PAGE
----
Saturday, June 20, 2009

My Daily Views 20 June 09

I'll let you in on a little secret: two of them, actually. (1) I've been busy filming much of the day. A friend is working on a mystery for Mexican television and I'm portraying one of the "bad guys." I'll let you know how (if) it all turns out. (2) The book I've been working on is about newspapers, radio, tv, MEDIA! The project is about a third of the way through and nowhere near complete!

Reporters were forbidden from the streets of Tehran, and the government quickly shut down cell-phone service and blocked Facebook, which is wildly popular in Iran, and hacked and interfered with communications any way it could. But Twitter, YouTube, e-mail, and photograph sites like Flickr quickly emerged as the main portals of information from and for the protesters. In the absence of any MSM interest in reporting, it was the blogs that performed journalism, filtering the spotty information coming in on the Internet, posting tweets, pictures and video, and showing the world, beyond a doubt, that Ahmadinejad and his Mullah enablers were wearing no clothes, and that, as Obama observed on Monday, “there’s something going on in Iran.” - Paul Rapp, Metroland

In this week's Metroland June 8-24 09 (metroland.net) PAUL RAPP has written a story that appears on page 4 entitled "The Revolution Will Be Tweeted." Mr. Rapp is right on my wavelength with this one. Prior to reading the piece, I was thinking that the reason newspapers are failing is quite simple: the rate at which information (news) can be transmitted exceeds the ability of any newspaper to present it. I'll explain.

In the 1860s-80s if you lived in Nevada, for example, you might get your news by way of a local newspaper in a nearby town or by a traveler: someone coming in by train from San Francisco, and perhaps a traveler from Chicago. Two people coming from two different directions. Each brings you a newspaper. I guarantee you would have both papers on your desk for at least a week as you read one interesting news article after another. As late as the 1980s, newspapers from other cities could still deliver unique stories that you may not have heard about by reading your hometown paper or watching TV.

Today, June 2009, Twitter, YouTube, Flickr, Facebook, Blogs and MySpace are carrying news like never before... Mr. Rapp:
THE EPITAPH FOR NEWSPAPERS WAS DELIVERED LAST WEEK by, of all people, Jason Jones on The Daily Show withJon Stewart. The New York Times, incredibly, allowed Jones to interview several Times bigwigs, apparently not realizing that these things never come out well for the interviewees... Sitting across a desk from Assistant Managing editor Rick Berke, Jones pointed to a current copy of the Times and said, "Show me one thing in there that happened today." Berke was left speechless.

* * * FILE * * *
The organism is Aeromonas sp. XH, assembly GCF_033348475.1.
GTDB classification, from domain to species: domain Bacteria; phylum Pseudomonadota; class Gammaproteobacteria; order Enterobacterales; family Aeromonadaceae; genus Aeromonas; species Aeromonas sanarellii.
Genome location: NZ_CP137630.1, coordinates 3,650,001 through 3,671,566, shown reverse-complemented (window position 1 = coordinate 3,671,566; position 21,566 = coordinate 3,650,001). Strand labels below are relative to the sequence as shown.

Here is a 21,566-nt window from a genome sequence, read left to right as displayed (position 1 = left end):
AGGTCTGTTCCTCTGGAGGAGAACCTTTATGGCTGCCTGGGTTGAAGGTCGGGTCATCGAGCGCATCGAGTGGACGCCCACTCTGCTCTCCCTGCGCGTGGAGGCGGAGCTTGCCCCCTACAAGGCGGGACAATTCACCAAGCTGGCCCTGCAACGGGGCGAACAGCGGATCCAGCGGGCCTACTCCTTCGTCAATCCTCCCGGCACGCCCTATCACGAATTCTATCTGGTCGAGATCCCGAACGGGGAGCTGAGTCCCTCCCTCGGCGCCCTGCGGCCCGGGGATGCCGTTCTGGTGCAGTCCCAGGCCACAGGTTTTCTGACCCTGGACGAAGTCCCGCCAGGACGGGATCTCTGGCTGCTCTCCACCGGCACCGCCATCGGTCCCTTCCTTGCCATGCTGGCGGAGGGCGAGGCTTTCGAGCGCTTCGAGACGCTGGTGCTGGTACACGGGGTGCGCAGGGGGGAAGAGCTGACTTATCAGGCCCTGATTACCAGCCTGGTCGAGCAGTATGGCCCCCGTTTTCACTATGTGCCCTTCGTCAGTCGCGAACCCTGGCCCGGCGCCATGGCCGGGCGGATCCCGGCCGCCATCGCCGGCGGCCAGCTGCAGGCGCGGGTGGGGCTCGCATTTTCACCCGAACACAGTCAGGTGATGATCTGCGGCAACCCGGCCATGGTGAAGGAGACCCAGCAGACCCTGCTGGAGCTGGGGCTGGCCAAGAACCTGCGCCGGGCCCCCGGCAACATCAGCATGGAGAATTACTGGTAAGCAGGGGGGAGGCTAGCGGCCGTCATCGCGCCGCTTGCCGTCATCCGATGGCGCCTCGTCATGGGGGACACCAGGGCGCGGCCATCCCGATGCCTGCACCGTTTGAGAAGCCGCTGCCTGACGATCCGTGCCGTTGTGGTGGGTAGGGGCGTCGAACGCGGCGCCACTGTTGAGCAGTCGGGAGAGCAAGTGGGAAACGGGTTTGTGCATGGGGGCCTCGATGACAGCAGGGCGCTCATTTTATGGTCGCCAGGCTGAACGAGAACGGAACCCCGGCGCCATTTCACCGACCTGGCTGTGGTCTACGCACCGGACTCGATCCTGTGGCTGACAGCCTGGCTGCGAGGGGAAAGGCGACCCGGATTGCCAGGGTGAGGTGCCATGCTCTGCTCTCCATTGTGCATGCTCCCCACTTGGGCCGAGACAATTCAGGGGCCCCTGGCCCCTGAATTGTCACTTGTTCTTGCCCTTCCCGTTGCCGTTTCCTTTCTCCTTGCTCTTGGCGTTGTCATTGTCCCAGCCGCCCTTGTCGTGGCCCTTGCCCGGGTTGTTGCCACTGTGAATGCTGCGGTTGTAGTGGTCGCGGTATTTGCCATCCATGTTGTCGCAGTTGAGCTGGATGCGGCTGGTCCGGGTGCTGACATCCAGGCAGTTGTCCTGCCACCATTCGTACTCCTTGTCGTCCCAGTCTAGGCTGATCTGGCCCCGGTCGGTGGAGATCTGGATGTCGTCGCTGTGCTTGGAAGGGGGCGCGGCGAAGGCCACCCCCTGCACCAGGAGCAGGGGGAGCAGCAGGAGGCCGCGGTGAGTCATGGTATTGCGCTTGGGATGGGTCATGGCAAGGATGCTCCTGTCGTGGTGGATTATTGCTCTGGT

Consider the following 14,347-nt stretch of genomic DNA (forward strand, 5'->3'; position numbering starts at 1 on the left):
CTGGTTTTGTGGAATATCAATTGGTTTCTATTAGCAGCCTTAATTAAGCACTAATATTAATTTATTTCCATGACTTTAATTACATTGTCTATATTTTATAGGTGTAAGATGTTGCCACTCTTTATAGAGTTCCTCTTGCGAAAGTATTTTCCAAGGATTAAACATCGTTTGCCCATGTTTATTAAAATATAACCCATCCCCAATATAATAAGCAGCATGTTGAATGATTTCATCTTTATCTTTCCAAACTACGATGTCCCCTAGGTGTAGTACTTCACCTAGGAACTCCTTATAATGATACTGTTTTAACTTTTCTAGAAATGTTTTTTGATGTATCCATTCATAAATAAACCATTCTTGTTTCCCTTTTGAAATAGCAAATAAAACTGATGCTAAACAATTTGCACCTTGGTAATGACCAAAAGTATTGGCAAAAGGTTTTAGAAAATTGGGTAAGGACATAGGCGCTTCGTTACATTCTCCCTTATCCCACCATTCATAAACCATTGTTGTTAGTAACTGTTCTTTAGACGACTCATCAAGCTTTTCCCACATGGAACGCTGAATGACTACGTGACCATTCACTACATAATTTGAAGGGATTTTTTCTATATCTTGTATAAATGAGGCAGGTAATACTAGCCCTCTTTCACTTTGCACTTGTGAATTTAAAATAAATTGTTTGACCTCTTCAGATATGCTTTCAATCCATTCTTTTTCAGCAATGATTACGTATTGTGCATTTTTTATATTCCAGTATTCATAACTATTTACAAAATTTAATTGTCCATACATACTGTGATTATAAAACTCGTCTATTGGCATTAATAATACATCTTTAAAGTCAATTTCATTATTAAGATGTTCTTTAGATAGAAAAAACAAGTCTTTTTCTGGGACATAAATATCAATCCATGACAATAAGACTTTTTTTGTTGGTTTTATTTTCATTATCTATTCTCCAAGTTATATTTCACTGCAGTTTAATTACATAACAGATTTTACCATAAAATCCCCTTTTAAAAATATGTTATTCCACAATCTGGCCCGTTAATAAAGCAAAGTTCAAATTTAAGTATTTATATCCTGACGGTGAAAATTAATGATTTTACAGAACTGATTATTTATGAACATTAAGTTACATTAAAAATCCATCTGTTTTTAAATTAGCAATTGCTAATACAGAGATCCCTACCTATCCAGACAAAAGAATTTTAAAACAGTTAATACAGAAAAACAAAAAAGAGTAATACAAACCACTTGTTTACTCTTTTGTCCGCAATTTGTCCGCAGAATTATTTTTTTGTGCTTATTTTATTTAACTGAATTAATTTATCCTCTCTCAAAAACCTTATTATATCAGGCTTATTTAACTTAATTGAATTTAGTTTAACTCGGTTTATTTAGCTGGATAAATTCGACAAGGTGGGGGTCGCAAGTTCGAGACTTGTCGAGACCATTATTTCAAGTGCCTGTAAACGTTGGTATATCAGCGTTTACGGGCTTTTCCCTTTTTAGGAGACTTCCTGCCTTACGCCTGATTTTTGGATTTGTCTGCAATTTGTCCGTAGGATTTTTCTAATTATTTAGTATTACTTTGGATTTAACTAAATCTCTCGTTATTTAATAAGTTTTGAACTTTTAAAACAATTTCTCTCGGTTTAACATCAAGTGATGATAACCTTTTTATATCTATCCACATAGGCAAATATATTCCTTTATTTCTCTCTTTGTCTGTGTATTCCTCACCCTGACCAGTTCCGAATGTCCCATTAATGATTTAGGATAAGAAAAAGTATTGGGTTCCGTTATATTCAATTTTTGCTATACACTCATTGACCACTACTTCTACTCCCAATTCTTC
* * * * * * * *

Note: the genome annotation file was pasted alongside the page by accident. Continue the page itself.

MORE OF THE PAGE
I think I have the "fix" for newspapers. Before I reveal it, let me just say that there a few papers that can still survive: Metroland, because it is a unique weekly paper that has become a Capital region staple. The New York Daily News and The New York Post (for obvious reasons) and a few religious papers like The Jewish World and The Evangelist.

Remember a few years ago there was a buzz about special ink and paper... words could be changed as needed... for example, to update a news story... okay, think HARRY POTTER - you know the newspapers where the photographs are mini-moving pictures? That's the way your newspaper can survive. Imaging it there on the kitchen table, the headline changes before your very eyes as a super-news story breaks? Of course, that particular copy would cease updating at the end of the business day. Advertisers could avail themselves of that "updating power" as well. And the idea is not as far-fetched as you might think!

Back to Metroland:
"...last weekend, you’d never have known about what was happening (in Iran) if you were watching TV or reading the newspaper. Or even looking at Google News. As for television, CNN was oblivious, MSNBC was running those hideous inside-prison shows it seems to think people like to watch on weekends, and the networks were talking about the Palin-Letterman feud and whatever nonsense Newt Gingrich just said. The newspapers and wire services were merely parroting what governmental spokespeople were saying on both sides..."
There is one existing medium of information dissemination that has been around for a LONG time and still has the power to transmit information NOW: RADIO!

via Global Voices comes word the alleged owner and blogger of the blog Ze Utamu (zeutamu.com) has been arrested in Tanzania. The alleged arrest has been in discussed at Jamii Forum, a popular Tanzanian Online Forum, since yesterday. And today, Swahili Time has posted the news along with a picture of the arrested blogger, Malecela Peter (more).
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1 comment:

  1. Congratulations re being a bad guy and 33% of a book! I look forward to reading more...

    ReplyDelete


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